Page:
Just when you thought there could be no more surprises as Brexit unfolds, Theresa May popped out of No 10 to announce that there will be a general election on 8 June to bring “strong leadership” to the country. She explained that:
“At this moment of enormous national significance there should be unity here in Westminster, but instead there is division… Division in Westminster will risk our ability to make a success of Brexit and it will cause damaging uncertainty and instability to the country. So we need a general election and we need one now…”
She may say there is “no turning back” from leaving the European Union, but this is a u-turn on a post-referendum election, and a change to the timetable of when general elections should be held. We may not know what the next surprise is, but one thing is clear, we certainly should expect a few more along the Brexit road.
Back in the world of construction, electronic filing became mandatory in the TCC in the Rolls Building in London, there was news of a fixed costs pilot in Manchester and we learnt that the new “Business and Property Courts” will launch in Birmingham in July.
In adjudication, a party’s application to sever parts of the adjudicator’s decision was declined (which Charles Pimlott considered) and an adjudicator’s decision that there was one contract was upheld. Jonathan Cope looked at the judgment in Bell Building Projects Ltd v Arnold Clark Automobiles Ltd and Matt Molloy discussed the judgments in NKT Cables A/S v SP Power Systems Ltd and RCS Contractors Ltd v Conway. Matt also highlighted the need for expert witnesses to disclose potential conflicts of interest.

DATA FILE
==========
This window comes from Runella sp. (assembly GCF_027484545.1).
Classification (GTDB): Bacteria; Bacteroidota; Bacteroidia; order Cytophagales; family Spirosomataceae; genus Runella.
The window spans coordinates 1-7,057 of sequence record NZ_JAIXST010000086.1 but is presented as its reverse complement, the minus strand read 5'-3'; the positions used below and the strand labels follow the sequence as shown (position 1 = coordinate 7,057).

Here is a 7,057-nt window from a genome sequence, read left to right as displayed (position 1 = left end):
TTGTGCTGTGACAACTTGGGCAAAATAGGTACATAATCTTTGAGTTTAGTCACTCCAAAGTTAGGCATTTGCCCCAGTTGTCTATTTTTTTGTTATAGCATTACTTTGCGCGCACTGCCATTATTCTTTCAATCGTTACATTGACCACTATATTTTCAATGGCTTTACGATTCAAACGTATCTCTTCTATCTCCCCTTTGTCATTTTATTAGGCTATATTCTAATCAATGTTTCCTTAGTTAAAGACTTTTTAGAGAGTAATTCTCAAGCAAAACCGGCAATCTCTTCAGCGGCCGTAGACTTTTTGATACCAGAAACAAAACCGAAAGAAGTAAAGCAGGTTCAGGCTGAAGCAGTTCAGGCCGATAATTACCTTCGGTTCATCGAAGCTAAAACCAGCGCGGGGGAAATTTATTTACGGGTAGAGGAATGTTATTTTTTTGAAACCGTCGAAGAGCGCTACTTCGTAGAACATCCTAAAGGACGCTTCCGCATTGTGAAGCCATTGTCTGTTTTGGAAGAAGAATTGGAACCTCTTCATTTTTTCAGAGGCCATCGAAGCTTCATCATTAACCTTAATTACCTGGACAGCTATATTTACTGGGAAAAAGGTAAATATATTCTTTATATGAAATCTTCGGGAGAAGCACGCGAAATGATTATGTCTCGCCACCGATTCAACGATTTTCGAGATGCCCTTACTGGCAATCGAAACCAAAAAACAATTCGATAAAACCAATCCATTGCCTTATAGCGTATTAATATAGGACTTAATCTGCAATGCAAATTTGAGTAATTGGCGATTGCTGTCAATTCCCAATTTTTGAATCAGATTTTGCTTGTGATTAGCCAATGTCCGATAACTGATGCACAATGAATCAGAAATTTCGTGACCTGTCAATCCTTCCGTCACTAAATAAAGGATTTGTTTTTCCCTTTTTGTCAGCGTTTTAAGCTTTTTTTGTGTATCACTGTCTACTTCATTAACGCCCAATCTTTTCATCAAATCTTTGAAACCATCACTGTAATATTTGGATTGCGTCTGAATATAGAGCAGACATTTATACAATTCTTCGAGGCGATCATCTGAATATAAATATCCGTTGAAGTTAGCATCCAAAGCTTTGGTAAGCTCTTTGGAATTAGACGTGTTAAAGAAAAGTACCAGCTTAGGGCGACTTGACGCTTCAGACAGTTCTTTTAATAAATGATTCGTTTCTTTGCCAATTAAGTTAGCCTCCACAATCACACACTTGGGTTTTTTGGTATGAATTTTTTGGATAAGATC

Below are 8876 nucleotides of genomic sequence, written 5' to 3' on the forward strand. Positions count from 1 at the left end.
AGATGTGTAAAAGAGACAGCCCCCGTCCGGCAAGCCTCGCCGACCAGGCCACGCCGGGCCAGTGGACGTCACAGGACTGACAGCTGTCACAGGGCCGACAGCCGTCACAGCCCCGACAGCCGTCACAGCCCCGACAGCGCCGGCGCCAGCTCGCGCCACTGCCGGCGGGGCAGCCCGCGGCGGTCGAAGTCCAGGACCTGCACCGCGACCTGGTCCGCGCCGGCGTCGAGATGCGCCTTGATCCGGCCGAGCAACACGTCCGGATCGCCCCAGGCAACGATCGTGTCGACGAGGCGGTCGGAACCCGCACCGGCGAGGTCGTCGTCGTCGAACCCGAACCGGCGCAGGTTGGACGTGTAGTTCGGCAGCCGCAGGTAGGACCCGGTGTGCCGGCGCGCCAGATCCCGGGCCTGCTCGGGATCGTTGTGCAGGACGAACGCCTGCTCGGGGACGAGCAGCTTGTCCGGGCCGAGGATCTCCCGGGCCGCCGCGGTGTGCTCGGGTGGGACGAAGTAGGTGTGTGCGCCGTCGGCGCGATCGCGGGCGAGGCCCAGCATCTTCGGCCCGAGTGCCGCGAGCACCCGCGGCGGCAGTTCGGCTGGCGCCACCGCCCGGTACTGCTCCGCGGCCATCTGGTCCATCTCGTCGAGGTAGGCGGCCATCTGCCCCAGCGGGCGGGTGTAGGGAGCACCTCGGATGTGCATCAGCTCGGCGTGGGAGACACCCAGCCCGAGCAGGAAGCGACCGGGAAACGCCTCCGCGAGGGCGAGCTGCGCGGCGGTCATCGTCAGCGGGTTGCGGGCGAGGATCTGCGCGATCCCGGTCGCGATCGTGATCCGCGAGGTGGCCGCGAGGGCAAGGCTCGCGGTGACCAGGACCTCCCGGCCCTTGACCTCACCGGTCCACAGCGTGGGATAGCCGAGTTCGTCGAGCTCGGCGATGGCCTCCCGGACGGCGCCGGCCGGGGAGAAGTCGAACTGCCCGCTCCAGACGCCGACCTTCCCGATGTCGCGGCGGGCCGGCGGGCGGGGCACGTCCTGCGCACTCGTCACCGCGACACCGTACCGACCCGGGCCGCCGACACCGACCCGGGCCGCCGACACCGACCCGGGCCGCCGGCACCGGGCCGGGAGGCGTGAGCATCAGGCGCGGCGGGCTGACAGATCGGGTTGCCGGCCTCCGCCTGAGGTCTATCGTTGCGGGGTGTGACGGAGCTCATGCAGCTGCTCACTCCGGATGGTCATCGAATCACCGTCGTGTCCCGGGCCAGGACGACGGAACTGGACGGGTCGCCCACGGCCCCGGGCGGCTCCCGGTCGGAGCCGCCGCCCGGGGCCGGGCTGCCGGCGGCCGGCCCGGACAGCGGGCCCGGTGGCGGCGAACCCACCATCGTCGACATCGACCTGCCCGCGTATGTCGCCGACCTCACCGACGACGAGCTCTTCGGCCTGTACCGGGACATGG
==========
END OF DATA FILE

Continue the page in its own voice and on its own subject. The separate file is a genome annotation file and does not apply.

Other judgments of note this month included:
- The TCC looking at the meaning of “accidental” in an insurance policy, deciding that an exclusion clause was reasonable (which Lucy Garrett explained further) and allowing a consent order to be amended.
- Cardiff County Court holding that a failure to control Japanese Knotweed was an actionable nuisance.
- The Court of Appeal upholding the decision in Lejonvarn v Burgess (that a professional consultant owed a duty of care for services performed for friends) and highlighting the need for judicial restraint when questioning witnesses.
- The Supreme Court’s interpretation of an indemnity in a share purchase agreement and its finding that procurement damages are confined to serious breaches.
On the contract front, we told you when JCT is withdrawing its 2011 Editions, Yassir Mahmood explained what to expect from NEC4, Tom Coulson looked at exclusive remedy clauses, Iain Suttie questioned why funders insist on employers assigning their rights under project documents and Michael Sergeant discussed variations and delay.
In other news, major changes to insolvency procedures came into force, there was a new consumer code for home builders and Katy Wall looked at the growth of the electricity interconnector market. We also provided you with a quarterly case review.